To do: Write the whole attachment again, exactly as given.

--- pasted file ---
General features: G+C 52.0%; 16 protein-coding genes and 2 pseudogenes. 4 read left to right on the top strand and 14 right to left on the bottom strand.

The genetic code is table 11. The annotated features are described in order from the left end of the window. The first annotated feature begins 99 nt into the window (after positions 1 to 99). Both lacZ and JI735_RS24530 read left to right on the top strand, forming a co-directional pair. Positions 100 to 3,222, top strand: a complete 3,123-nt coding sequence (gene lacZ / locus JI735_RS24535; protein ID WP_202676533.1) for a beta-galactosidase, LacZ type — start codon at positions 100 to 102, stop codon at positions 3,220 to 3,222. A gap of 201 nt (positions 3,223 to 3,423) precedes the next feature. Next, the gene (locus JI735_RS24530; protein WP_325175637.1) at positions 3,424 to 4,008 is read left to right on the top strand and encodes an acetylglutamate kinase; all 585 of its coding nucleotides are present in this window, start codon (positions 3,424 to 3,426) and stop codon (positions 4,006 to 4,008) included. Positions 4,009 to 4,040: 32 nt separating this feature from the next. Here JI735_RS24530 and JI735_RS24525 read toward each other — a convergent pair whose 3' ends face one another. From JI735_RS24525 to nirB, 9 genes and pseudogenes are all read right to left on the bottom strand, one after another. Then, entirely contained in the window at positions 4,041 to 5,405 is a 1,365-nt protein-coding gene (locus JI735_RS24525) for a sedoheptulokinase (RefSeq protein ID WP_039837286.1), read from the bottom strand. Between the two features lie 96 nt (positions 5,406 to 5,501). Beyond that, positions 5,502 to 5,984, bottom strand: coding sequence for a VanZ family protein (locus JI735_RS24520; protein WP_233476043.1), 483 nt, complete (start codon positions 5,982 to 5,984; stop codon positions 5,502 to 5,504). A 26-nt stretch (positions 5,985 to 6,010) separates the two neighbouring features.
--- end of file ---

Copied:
General features: G+C 52.0%; 16 protein-coding genes and 2 pseudogenes. 4 read left to right on the top strand and 14 right to left on the bottom strand.

The genetic code is table 11. The annotated features are described in order from the left end of the window. The first annotated feature begins 99 nt into the window (after positions 1 to 99). Both lacZ and JI735_RS24530 read left to right on the top strand, forming a co-directional pair. Positions 100 to 3,222, top strand: a complete 3,123-nt coding sequence (gene lacZ / locus JI735_RS24535; protein ID WP_202676533.1) for a beta-galactosidase, LacZ type — start codon at positions 100 to 102, stop codon at positions 3,220 to 3,222. A gap of 201 nt (positions 3,223 to 3,423) precedes the next feature. Next, the gene (locus JI735_RS24530; protein WP_325175637.1) at positions 3,424 to 4,008 is read left to right on the top strand and encodes an acetylglutamate kinase; all 585 of its coding nucleotides are present in this window, start codon (positions 3,424 to 3,426) and stop codon (positions 4,006 to 4,008) included. Positions 4,009 to 4,040: 32 nt separating this feature from the next. Here JI735_RS24530 and JI735_RS24525 read toward each other — a convergent pair whose 3' ends face one another. From JI735_RS24525 to nirB, 9 genes and pseudogenes are all read right to left on the bottom strand, one after another. Then, entirely contained in the window at positions 4,041 to 5,405 is a 1,365-nt protein-coding gene (locus JI735_RS24525) for a sedoheptulokinase (RefSeq protein ID WP_039837286.1), read from the bottom strand. Between the two features lie 96 nt (positions 5,406 to 5,501). Beyond that, positions 5,502 to 5,984, bottom strand: coding sequence for a VanZ family protein (locus JI735_RS24520; protein WP_233476043.1), 483 nt, complete (start codon positions 5,982 to 5,984; stop codon positions 5,502 to 5,504). A 26-nt stretch (positions 5,985 to 6,010) separates the two neighbouring features.